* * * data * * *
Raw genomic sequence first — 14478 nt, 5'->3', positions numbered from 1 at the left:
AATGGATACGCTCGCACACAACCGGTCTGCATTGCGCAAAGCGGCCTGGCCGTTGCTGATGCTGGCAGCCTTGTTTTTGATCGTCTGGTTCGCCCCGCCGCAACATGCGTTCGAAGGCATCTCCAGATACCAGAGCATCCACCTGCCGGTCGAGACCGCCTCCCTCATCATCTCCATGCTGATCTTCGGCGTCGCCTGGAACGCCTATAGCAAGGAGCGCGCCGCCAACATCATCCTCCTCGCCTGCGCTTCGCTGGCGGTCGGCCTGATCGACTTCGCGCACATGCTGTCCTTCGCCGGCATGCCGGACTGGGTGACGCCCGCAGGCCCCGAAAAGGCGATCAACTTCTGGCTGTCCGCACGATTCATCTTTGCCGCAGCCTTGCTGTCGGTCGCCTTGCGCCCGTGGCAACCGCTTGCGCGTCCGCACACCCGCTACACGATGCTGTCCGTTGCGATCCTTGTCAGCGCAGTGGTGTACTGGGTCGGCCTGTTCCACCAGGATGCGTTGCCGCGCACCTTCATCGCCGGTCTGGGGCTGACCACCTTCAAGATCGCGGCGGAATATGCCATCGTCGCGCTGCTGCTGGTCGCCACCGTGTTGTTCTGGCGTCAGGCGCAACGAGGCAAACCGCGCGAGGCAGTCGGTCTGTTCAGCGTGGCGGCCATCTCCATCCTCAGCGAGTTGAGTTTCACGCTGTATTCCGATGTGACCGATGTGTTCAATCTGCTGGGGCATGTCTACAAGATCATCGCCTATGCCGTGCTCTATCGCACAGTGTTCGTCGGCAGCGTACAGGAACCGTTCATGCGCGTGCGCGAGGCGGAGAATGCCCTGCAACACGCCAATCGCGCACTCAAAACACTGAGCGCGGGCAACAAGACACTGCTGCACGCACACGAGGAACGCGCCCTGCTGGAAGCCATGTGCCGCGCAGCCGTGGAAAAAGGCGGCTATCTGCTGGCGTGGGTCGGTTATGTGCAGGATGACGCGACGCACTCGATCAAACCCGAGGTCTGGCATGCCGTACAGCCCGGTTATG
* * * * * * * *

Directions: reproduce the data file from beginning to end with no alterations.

Raw genomic sequence first — 14478 nt, 5'->3', positions numbered from 1 at the left:
AATGGATACGCTCGCACACAACCGGTCTGCATTGCGCAAAGCGGCCTGGCCGTTGCTGATGCTGGCAGCCTTGTTTTTGATCGTCTGGTTCGCCCCGCCGCAACATGCGTTCGAAGGCATCTCCAGATACCAGAGCATCCACCTGCCGGTCGAGACCGCCTCCCTCATCATCTCCATGCTGATCTTCGGCGTCGCCTGGAACGCCTATAGCAAGGAGCGCGCCGCCAACATCATCCTCCTCGCCTGCGCTTCGCTGGCGGTCGGCCTGATCGACTTCGCGCACATGCTGTCCTTCGCCGGCATGCCGGACTGGGTGACGCCCGCAGGCCCCGAAAAGGCGATCAACTTCTGGCTGTCCGCACGATTCATCTTTGCCGCAGCCTTGCTGTCGGTCGCCTTGCGCCCGTGGCAACCGCTTGCGCGTCCGCACACCCGCTACACGATGCTGTCCGTTGCGATCCTTGTCAGCGCAGTGGTGTACTGGGTCGGCCTGTTCCACCAGGATGCGTTGCCGCGCACCTTCATCGCCGGTCTGGGGCTGACCACCTTCAAGATCGCGGCGGAATATGCCATCGTCGCGCTGCTGCTGGTCGCCACCGTGTTGTTCTGGCGTCAGGCGCAACGAGGCAAACCGCGCGAGGCAGTCGGTCTGTTCAGCGTGGCGGCCATCTCCATCCTCAGCGAGTTGAGTTTCACGCTGTATTCCGATGTGACCGATGTGTTCAATCTGCTGGGGCATGTCTACAAGATCATCGCCTATGCCGTGCTCTATCGCACAGTGTTCGTCGGCAGCGTACAGGAACCGTTCATGCGCGTGCGCGAGGCGGAGAATGCCCTGCAACACGCCAATCGCGCACTCAAAACACTGAGCGCGGGCAACAAGACACTGCTGCACGCACACGAGGAACGCGCCCTGCTGGAAGCCATGTGCCGCGCAGCCGTGGAAAAAGGCGGCTATCTGCTGGCGTGGGTCGGTTATGTGCAGGATGACGCGACGCACTCGATCAAACCCGAGGTCTGGCATGCCGTACAGCCCGGTTATG